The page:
IT seems an entirely appropriate conjunction; a neat fit in the way these things sometimes fall. Just as more than a century of American hegemony is being challenged, the death knell of the internal combustion engine is ringing ever louder.
Whether America built the modern world on the internal combustion engine, or whether the internal combustion engine reshaped America, and, in turn, the rest of us, is a chicken-or-egg question soon to be of relevance only to social historians. Route 66 may fall silent, and the grizzly growl of Harleys shuttling middle-aged fantasists across the 3,940km between Chicago and Santa Monica will be replaced by the testosterone-lite purr of electronic cars, or, dare it be imagined, an electric Electra Glide.
It may be a tad premature to suggest that the last petrol stations have been built, but it’s plausible to argue that the last ones are already in the planning pipeline. Huge change is just over the horizon, driven as much by climate change as it is by advancing technologies. The bank, UBS, suggests that electric vehicles will make up 14% of global car sales by 2025. That would, in less than a decade, represent profound change, as just 1% of today’s cars are powered by electricity.
The regulatory noose is tightening. Last month, Britain joined a lengthening list of electric-only countries ruling that all new cars must be zero-emission by 2050. In Ireland, we continue to ignore the scale of change that climate change will force on us; we linger at the coax-and-tax stage. Earlier this year, Minister for Climate Action and the Environment, Denis Naughten, raised the prospect of new or increased taxes, to encourage sustainable transport. Diesel tax is 11% below petrol tax, and the Tax Strategy Group has suggested increasing diesel tax by 2.2% a year, for five years, to bring it up to the same level as petrol in 2021. The best that could be said about those proposals is that they are not overly ambitious. A less-blinkered appraisal would border on despair.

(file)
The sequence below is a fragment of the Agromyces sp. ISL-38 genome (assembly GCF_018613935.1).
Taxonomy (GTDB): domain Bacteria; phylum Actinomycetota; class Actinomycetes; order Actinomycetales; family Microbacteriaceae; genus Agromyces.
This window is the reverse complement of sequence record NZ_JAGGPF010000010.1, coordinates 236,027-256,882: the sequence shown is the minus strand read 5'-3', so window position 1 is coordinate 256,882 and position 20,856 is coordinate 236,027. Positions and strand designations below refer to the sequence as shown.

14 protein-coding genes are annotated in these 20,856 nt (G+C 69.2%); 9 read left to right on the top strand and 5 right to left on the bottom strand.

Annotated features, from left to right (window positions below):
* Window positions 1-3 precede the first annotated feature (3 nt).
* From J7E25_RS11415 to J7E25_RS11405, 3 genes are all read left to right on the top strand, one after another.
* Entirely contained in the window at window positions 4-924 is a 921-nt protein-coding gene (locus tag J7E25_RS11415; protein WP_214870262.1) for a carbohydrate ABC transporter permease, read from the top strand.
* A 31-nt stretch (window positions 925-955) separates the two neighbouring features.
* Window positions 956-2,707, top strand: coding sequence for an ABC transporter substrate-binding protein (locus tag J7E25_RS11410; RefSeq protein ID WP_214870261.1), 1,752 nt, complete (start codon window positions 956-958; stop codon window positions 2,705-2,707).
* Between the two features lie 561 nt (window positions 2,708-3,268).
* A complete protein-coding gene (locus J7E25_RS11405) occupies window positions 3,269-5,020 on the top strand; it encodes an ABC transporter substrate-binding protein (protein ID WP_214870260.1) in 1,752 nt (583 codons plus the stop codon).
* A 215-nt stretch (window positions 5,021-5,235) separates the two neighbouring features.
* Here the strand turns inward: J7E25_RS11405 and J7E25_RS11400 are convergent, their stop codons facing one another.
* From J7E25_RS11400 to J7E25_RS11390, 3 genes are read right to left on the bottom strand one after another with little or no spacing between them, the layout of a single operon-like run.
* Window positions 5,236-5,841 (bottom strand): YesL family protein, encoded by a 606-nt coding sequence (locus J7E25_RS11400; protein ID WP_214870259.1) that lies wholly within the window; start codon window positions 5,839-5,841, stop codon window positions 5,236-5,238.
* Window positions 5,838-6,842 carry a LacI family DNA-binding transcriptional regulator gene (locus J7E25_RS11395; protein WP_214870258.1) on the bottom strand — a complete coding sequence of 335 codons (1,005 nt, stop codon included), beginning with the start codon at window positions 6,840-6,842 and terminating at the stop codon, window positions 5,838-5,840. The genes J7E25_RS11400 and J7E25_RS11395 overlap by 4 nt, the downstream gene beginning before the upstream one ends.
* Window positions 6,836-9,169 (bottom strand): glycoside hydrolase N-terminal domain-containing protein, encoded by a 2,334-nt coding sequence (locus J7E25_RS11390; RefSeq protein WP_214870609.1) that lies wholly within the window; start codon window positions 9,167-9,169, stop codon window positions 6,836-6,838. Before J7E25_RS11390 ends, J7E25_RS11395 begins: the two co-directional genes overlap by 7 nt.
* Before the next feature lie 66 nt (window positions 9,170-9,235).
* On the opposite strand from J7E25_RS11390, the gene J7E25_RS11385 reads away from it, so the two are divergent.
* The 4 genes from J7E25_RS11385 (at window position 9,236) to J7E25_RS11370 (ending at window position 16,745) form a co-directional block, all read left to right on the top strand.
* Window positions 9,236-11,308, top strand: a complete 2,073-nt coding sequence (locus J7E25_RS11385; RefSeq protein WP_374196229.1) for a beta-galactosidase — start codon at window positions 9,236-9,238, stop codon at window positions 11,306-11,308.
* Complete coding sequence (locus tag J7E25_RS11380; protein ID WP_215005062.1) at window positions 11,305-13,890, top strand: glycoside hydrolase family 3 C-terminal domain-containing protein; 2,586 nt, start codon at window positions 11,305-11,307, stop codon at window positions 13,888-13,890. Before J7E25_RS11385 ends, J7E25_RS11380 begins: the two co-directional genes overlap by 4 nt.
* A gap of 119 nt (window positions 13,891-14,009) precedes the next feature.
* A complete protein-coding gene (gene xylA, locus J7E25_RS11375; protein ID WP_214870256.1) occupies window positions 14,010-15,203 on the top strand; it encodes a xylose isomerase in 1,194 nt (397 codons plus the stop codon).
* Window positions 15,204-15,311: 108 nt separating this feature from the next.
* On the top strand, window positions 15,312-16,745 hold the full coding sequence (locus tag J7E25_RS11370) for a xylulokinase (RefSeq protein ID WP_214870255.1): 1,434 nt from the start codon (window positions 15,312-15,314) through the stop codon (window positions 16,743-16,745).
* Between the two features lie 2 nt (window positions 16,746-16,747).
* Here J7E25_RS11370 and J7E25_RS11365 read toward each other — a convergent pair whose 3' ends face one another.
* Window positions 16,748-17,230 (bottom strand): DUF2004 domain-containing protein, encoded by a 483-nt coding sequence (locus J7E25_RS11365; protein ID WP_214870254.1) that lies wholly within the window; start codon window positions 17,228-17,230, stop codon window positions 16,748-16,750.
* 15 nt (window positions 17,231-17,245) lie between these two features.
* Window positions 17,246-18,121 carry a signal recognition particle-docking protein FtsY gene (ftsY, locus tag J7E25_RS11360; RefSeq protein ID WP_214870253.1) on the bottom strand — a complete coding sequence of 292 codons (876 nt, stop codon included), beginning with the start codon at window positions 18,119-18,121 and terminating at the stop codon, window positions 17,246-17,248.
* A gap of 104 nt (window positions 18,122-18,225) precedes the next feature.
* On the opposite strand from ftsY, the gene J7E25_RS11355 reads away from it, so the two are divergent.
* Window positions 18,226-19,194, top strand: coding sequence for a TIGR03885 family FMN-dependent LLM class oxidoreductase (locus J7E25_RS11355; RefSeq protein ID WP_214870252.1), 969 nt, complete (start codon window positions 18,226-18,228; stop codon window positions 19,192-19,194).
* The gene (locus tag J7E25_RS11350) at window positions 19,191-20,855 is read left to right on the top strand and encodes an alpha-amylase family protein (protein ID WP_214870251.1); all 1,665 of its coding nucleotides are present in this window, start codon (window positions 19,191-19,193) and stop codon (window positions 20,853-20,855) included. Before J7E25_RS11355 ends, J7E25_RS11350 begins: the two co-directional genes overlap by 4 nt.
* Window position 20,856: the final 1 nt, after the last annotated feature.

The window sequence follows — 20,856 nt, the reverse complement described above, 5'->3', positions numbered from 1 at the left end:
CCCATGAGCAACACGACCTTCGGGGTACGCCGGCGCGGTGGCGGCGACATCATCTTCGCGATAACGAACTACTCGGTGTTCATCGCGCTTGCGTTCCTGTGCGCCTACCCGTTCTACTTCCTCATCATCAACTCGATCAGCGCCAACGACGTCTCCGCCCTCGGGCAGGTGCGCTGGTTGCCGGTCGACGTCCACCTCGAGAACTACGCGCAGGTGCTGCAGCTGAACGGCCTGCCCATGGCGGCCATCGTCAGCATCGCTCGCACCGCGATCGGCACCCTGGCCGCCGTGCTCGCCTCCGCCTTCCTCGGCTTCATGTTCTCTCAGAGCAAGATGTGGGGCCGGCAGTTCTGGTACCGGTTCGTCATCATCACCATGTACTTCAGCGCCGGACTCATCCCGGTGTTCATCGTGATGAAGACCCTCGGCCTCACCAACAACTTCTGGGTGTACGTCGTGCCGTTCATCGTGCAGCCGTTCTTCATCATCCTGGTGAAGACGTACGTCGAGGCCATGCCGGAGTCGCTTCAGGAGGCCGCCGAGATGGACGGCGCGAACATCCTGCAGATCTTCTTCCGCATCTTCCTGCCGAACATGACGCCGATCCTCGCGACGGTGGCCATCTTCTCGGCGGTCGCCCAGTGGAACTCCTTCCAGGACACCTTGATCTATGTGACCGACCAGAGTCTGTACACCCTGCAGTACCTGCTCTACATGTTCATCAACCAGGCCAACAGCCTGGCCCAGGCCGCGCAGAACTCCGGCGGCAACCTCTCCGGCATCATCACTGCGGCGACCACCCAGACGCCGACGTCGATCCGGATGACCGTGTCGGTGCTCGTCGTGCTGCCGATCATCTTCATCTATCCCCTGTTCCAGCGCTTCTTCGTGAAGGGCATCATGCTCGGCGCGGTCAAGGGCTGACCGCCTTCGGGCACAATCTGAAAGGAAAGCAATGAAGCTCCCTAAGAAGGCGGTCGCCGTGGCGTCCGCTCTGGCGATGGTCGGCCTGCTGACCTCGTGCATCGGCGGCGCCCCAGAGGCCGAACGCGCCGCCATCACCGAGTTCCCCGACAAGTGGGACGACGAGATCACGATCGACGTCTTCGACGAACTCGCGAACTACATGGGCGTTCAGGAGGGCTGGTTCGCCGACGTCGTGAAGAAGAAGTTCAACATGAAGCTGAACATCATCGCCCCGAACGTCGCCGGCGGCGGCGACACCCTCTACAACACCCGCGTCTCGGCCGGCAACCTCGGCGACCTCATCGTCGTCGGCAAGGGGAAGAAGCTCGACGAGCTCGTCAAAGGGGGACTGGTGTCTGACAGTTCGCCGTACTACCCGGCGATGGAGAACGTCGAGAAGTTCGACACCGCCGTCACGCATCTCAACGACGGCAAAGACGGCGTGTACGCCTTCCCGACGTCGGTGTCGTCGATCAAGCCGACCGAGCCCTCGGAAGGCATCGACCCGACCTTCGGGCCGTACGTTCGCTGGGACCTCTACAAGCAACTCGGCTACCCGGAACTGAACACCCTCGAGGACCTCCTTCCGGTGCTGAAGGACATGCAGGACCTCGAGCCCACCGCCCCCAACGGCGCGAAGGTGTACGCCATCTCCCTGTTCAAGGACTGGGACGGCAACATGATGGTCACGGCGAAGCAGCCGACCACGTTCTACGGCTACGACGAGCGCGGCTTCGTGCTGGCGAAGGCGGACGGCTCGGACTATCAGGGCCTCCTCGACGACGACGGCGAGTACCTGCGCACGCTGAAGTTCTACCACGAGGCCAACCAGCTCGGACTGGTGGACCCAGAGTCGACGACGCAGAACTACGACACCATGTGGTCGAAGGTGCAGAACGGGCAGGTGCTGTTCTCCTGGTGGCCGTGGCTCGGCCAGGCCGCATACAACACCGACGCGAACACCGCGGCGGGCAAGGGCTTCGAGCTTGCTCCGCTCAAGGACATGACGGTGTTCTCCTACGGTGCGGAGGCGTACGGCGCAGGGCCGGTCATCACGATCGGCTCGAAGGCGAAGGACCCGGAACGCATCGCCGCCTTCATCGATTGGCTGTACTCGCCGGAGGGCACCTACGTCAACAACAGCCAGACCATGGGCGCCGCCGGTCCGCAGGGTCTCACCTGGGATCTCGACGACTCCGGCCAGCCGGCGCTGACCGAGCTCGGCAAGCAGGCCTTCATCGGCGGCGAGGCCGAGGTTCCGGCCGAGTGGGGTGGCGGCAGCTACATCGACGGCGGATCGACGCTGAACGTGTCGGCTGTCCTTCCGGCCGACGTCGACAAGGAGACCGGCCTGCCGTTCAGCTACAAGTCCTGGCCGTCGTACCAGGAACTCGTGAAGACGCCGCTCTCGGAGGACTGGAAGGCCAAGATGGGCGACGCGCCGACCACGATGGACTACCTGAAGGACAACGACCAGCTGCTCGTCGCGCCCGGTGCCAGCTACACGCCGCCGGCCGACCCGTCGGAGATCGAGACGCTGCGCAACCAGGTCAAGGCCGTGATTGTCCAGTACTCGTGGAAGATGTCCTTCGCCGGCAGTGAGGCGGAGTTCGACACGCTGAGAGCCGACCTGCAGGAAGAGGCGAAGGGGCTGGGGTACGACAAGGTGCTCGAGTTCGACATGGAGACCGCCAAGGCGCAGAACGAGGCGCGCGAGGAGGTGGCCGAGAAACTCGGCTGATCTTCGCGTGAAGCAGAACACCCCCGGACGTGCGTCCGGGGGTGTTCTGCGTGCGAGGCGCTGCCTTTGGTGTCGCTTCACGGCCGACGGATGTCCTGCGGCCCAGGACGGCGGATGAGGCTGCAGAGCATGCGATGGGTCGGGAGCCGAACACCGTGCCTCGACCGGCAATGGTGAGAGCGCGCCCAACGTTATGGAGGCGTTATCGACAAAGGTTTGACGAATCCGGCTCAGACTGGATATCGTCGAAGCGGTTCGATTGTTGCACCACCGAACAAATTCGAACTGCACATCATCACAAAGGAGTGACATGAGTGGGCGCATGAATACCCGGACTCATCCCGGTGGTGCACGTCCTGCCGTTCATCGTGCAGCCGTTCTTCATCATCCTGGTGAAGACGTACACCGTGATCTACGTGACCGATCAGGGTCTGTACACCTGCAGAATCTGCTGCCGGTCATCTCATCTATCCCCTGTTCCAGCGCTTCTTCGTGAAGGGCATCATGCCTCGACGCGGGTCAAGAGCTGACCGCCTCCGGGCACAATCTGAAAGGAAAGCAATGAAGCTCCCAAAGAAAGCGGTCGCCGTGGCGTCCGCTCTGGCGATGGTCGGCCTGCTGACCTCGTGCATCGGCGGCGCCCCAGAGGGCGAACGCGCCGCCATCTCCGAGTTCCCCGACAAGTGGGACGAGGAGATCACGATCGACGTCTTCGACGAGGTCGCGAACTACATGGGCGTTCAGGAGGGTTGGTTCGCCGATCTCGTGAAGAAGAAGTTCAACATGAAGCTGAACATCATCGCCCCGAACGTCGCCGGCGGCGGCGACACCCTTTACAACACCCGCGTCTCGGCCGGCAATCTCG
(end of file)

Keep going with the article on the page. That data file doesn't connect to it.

The death of the internal combustion engine will have huge geopolitical consequences. Germany’s economy — and the European Union’s — is built on car-manufacturing. Hundreds of thousands of jobs will be lost. Electric cars are less complex and have fewer parts, so, with fewer things to go wrong, the demand for maintenance and spare parts will shrink. While today’s carmakers must sustain old factories and large workforces, new entrants will not be so shackled. Opportunity may trump convention. The leverage that oil-rich states now enjoy (and many of them are opposed to democracy) will wane. Countries that depend on hydrocarbon revenues must imagine a new future. Huge change is inevitable, even if aviation and shipping will rely on carbon-powered engines for the foreseeable future.
We have a choice — resist change or embrace it. Electric cars represent a threat to hundreds of thousands, if not millions, of jobs, but that will not delay their advance. If we can cope with that, and ensure sufficient electricity generation, the electric car will change this century as much as the internal combustion engine changed the last — but without the unsustainable pollution. It will be an interesting journey.
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